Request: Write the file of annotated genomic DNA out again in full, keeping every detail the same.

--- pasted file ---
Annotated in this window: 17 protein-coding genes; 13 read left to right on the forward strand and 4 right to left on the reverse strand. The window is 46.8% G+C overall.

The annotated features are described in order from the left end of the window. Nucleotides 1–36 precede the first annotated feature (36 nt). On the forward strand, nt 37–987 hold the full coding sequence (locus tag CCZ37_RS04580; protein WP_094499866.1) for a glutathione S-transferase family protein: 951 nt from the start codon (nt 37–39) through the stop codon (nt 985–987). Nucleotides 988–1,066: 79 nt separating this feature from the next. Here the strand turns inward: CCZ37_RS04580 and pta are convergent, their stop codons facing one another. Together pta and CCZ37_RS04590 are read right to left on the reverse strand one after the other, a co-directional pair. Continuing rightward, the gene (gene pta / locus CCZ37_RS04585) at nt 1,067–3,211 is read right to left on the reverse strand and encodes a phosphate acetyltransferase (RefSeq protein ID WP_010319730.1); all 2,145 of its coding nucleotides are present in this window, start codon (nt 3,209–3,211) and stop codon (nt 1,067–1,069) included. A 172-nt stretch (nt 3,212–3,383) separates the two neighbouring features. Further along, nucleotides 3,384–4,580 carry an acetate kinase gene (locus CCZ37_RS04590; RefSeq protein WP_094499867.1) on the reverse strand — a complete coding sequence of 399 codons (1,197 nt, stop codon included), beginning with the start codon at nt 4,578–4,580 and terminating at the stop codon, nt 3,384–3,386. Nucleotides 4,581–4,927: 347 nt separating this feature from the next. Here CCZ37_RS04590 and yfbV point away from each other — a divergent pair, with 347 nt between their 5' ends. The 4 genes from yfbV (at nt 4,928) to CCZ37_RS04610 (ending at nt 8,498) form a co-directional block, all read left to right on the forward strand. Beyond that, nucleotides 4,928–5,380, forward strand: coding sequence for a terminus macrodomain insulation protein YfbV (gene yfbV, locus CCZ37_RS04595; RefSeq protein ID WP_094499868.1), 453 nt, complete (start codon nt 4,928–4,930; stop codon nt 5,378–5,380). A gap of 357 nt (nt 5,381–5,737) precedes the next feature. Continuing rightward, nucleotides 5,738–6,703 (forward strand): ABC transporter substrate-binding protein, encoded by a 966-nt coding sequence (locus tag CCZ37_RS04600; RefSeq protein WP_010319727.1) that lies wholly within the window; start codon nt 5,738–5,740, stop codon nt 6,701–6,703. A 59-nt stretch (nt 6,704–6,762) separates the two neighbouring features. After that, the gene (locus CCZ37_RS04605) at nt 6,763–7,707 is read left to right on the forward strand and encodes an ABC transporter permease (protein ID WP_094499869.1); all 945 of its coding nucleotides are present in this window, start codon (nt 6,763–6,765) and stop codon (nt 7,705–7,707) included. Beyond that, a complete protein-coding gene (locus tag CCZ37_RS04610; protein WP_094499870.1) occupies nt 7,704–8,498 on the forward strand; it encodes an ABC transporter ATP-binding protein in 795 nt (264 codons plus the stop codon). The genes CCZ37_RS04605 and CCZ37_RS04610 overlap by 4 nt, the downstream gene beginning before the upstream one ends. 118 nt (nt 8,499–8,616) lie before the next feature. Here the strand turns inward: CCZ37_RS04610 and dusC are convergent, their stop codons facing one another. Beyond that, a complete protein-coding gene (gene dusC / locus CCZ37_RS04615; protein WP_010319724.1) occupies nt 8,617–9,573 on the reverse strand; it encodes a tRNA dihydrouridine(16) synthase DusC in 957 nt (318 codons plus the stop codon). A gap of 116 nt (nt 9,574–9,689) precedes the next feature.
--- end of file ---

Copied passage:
Annotated in this window: 17 protein-coding genes; 13 read left to right on the forward strand and 4 right to left on the reverse strand. The window is 46.8% G+C overall.

The annotated features are described in order from the left end of the window. Nucleotides 1–36 precede the first annotated feature (36 nt). On the forward strand, nt 37–987 hold the full coding sequence (locus tag CCZ37_RS04580; protein WP_094499866.1) for a glutathione S-transferase family protein: 951 nt from the start codon (nt 37–39) through the stop codon (nt 985–987). Nucleotides 988–1,066: 79 nt separating this feature from the next. Here the strand turns inward: CCZ37_RS04580 and pta are convergent, their stop codons facing one another. Together pta and CCZ37_RS04590 are read right to left on the reverse strand one after the other, a co-directional pair. Continuing rightward, the gene (gene pta / locus CCZ37_RS04585) at nt 1,067–3,211 is read right to left on the reverse strand and encodes a phosphate acetyltransferase (RefSeq protein ID WP_010319730.1); all 2,145 of its coding nucleotides are present in this window, start codon (nt 3,209–3,211) and stop codon (nt 1,067–1,069) included. A 172-nt stretch (nt 3,212–3,383) separates the two neighbouring features. Further along, nucleotides 3,384–4,580 carry an acetate kinase gene (locus CCZ37_RS04590; RefSeq protein WP_094499867.1) on the reverse strand — a complete coding sequence of 399 codons (1,197 nt, stop codon included), beginning with the start codon at nt 4,578–4,580 and terminating at the stop codon, nt 3,384–3,386. Nucleotides 4,581–4,927: 347 nt separating this feature from the next. Here CCZ37_RS04590 and yfbV point away from each other — a divergent pair, with 347 nt between their 5' ends. The 4 genes from yfbV (at nt 4,928) to CCZ37_RS04610 (ending at nt 8,498) form a co-directional block, all read left to right on the forward strand. Beyond that, nucleotides 4,928–5,380, forward strand: coding sequence for a terminus macrodomain insulation protein YfbV (gene yfbV, locus CCZ37_RS04595; RefSeq protein ID WP_094499868.1), 453 nt, complete (start codon nt 4,928–4,930; stop codon nt 5,378–5,380). A gap of 357 nt (nt 5,381–5,737) precedes the next feature. Continuing rightward, nucleotides 5,738–6,703 (forward strand): ABC transporter substrate-binding protein, encoded by a 966-nt coding sequence (locus tag CCZ37_RS04600; RefSeq protein WP_010319727.1) that lies wholly within the window; start codon nt 5,738–5,740, stop codon nt 6,701–6,703. A 59-nt stretch (nt 6,704–6,762) separates the two neighbouring features. After that, the gene (locus CCZ37_RS04605) at nt 6,763–7,707 is read left to right on the forward strand and encodes an ABC transporter permease (protein ID WP_094499869.1); all 945 of its coding nucleotides are present in this window, start codon (nt 6,763–6,765) and stop codon (nt 7,705–7,707) included. Beyond that, a complete protein-coding gene (locus tag CCZ37_RS04610; protein WP_094499870.1) occupies nt 7,704–8,498 on the forward strand; it encodes an ABC transporter ATP-binding protein in 795 nt (264 codons plus the stop codon). The genes CCZ37_RS04605 and CCZ37_RS04610 overlap by 4 nt, the downstream gene beginning before the upstream one ends. 118 nt (nt 8,499–8,616) lie before the next feature. Here the strand turns inward: CCZ37_RS04610 and dusC are convergent, their stop codons facing one another. Beyond that, a complete protein-coding gene (gene dusC / locus CCZ37_RS04615; protein WP_010319724.1) occupies nt 8,617–9,573 on the reverse strand; it encodes a tRNA dihydrouridine(16) synthase DusC in 957 nt (318 codons plus the stop codon). A gap of 116 nt (nt 9,574–9,689) precedes the next feature.